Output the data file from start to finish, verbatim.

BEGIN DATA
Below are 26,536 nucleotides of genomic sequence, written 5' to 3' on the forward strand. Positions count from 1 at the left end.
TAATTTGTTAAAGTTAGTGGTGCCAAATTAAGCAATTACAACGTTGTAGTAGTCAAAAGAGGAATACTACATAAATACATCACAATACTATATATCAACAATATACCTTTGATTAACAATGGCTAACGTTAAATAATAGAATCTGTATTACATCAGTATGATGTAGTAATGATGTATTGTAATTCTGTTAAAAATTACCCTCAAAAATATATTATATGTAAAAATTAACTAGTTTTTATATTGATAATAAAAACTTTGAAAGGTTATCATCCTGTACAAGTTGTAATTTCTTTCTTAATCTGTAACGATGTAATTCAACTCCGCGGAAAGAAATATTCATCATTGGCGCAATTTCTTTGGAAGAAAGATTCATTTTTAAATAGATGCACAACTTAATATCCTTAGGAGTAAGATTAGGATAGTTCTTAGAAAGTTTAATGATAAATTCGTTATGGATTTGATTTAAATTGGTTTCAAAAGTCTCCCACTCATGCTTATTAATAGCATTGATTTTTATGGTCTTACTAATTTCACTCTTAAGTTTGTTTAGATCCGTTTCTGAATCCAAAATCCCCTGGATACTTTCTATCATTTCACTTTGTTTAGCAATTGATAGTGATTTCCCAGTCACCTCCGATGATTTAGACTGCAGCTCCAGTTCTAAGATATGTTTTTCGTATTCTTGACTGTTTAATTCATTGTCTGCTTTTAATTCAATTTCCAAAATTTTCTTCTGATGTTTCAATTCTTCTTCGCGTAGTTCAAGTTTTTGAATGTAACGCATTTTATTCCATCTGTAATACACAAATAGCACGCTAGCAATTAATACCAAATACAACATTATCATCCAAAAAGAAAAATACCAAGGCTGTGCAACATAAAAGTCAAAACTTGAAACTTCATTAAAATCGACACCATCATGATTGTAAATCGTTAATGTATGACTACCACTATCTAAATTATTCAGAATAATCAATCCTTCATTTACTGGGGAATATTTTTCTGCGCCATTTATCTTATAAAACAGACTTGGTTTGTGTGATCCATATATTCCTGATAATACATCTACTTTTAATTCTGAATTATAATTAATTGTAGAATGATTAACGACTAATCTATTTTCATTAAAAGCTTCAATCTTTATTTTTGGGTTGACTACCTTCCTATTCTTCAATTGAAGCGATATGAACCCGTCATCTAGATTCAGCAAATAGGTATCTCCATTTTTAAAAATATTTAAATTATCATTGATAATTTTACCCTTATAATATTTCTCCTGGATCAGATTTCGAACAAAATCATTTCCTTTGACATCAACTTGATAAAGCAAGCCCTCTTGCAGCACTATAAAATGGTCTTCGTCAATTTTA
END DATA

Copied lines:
Below are 26,536 nucleotides of genomic sequence, written 5' to 3' on the forward strand. Positions count from 1 at the left end.
TAATTTGTTAAAGTTAGTGGTGCCAAATTAAGCAATTACAACGTTGTAGTAGTCAAAAGAGGAATACTACATAAATACATCACAATACTATATATCAACAATATACCTTTGATTAACAATGGCTAACGTTAAATAATAGAATCTGTATTACATCAGTATGATGTAGTAATGATGTATTGTAATTCTGTTAAAAATTACCCTCAAAAATATATTATATGTAAAAATTAACTAGTTTTTATATTGATAATAAAAACTTTGAAAGGTTATCATCCTGTACAAGTTGTAATTTCTTTCTTAATCTGTAACGATGTAATTCAACTCCGCGGAAAGAAATATTCATCATTGGCGCAATTTCTTTGGAAGAAAGATTCATTTTTAAATAGATGCACAACTTAATATCCTTAGGAGTAAGATTAGGATAGTTCTTAGAAAGTTTAATGATAAATTCGTTATGGATTTGATTTAAATTGGTTTCAAAAGTCTCCCACTCATGCTTATTAATAGCATTGATTTTTATGGTCTTACTAATTTCACTCTTAAGTTTGTTTAGATCCGTTTCTGAATCCAAAATCCCCTGGATACTTTCTATCATTTCACTTTGTTTAGCAATTGATAGTGATTTCCCAGTCACCTCCGATGATTTAGACTGCAGCTCCAGTTCTAAGATATGTTTTTCGTATTCTTGACTGTTTAATTCATTGTCTGCTTTTAATTCAATTTCCAAAATTTTCTTCTGATGTTTCAATTCTTCTTCGCGTAGTTCAAGTTTTTGAATGTAACGCATTTTATTCCATCTGTAATACACAAATAGCACGCTAGCAATTAATACCAAATACAACATTATCATCCAAAAAGAAAAATACCAAGGCTGTGCAACATAAAAGTCAAAACTTGAAACTTCATTAAAATCGACACCATCATGATTGTAAATCGTTAATGTATGACTACCACTATCTAAATTATTCAGAATAATCAATCCTTCATTTACTGGGGAATATTTTTCTGCGCCATTTATCTTATAAAACAGACTTGGTTTGTGTGATCCATATATTCCTGATAATACATCTACTTTTAATTCTGAATTATAATTAATTGTAGAATGATTAACGACTAATCTATTTTCATTAAAAGCTTCAATCTTTATTTTTGGGTTGACTACCTTCCTATTCTTCAATTGAAGCGATATGAACCCGTCATCTAGATTCAGCAAATAGGTATCTCCATTTTTAAAAATATTTAAATTATCATTGATAATTTTACCCTTATAATATTTCTCCTGGATCAGATTTCGAACAAAATCATTTCCTTTGACATCAACTTGATAAAGCAAGCCCTCTTGCAGCACTATAAAATGGTCTTCGTCAATTTTA